I am afraid that my background in Agnosticism and Lutheranism make my descriptions of Lutheranism's sub-divisions somewhat flippant.

I didn't describe the Lutheran reaction (Liberal and High Church alike) to natural disasters:

Quote
Oh no! Raising buildings at the rifts between tectonic plates turned out to be a bad idea, and the flammability of flammable materials caused a bad reaction to the presence of high temperatures! We must help the poor, poor people with humanitarian aid. And coffee.
« Last Edit: August 12, 2015, 02:40:17 pm by RecycledBenedict »

rinceoir

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Re: Nature Doesn't Love You, Abrahamic God Does
« Reply #24 on: August 12, 2015, 03:17:28 pm »
Quote from: FraterBenedict;178615
What you describe is a fair representation of what Methodists, Liberal Evangelicals and the revivalism-influenced Presbyterians believe, but is not a fair description of every sort of non-fundie Protestants.

Liberal Lutherans would avoid the entire question. Everything is nice, and, since God is nice, everything will be nice at last.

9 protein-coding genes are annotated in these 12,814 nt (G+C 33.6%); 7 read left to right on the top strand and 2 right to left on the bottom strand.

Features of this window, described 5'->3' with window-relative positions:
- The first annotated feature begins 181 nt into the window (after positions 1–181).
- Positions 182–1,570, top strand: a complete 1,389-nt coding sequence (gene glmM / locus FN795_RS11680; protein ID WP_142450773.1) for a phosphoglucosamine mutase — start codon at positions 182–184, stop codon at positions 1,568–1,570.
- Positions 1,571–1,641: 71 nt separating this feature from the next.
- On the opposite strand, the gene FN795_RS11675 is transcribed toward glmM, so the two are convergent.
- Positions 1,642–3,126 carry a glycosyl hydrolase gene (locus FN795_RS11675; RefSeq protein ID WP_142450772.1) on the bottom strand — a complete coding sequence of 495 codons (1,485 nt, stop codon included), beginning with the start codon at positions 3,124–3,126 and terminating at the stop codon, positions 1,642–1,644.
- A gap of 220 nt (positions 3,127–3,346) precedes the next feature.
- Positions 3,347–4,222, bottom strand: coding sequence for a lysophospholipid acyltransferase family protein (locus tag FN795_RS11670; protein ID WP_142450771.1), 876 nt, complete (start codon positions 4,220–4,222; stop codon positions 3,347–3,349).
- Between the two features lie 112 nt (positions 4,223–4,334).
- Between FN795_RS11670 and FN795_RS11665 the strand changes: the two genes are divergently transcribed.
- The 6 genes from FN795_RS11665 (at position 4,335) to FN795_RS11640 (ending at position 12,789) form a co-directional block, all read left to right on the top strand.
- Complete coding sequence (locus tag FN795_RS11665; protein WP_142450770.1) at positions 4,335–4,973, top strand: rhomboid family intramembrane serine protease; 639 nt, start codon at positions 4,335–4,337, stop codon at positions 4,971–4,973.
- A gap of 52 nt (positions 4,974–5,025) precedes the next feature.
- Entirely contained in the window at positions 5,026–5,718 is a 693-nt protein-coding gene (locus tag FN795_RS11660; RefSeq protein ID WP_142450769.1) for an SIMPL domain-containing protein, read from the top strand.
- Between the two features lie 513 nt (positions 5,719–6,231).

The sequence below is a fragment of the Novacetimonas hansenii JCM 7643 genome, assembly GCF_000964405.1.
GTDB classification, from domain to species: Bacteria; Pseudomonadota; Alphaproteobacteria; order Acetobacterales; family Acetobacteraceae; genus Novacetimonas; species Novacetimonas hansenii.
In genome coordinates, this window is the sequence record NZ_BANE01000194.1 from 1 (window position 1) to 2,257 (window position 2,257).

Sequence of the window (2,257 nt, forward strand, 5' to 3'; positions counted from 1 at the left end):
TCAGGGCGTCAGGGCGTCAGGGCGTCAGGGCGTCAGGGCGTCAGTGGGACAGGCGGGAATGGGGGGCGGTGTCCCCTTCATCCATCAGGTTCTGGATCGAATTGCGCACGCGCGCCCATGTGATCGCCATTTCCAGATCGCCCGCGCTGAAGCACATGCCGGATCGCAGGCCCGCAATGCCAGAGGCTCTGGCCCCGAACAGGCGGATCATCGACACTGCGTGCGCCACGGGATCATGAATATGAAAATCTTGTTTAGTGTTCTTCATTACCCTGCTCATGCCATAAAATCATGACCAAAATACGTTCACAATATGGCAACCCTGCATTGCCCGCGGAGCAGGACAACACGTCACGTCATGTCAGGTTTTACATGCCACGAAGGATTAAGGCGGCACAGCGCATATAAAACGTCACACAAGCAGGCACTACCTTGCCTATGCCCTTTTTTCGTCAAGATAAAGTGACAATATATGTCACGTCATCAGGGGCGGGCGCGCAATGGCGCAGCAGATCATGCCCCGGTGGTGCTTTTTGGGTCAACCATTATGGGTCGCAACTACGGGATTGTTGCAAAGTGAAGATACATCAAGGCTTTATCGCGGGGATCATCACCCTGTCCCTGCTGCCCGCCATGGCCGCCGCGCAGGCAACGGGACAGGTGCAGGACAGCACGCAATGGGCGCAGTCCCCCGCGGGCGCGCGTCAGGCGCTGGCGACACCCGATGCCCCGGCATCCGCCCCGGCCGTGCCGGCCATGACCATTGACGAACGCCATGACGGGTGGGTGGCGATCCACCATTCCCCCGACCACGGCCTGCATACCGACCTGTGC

High Church Lutherans would dismiss the 'accept Jesus as your saviour' bit as a suspect form of Pietism, and instead say that baptised persons ought to remain in baptismal grace, since we are justified by grace alone, not justified by 'accepting Jesus as your saviour'. The grace to remain in grace will be found in participating at celebration of the Eucharist, going to Holy Communion frequently, receive absolution when needed, and having a regular observance of prayer. The advanced and adventurous one would experiment with a Breviary and a Rosary, flirting slightly with the Catholic Church.

Conservative Presbyterians would say, that if a person who is not eternally pre-destined to salvation 'accept Jesus as his saviour', (s)he will not be saved, and if a person is eternally pre-destined to salvation, there is no need of revival meetings, sentimentalism or ostentatious emotional 'born-again' experiences. The trust in pre-destination will be enough for such a person. For Conservative Presbyterians bad events is a punishment from God. I don't know how common Conservative Presbyterians are any longer. Someone would probably need to put the remaining ones in a museum.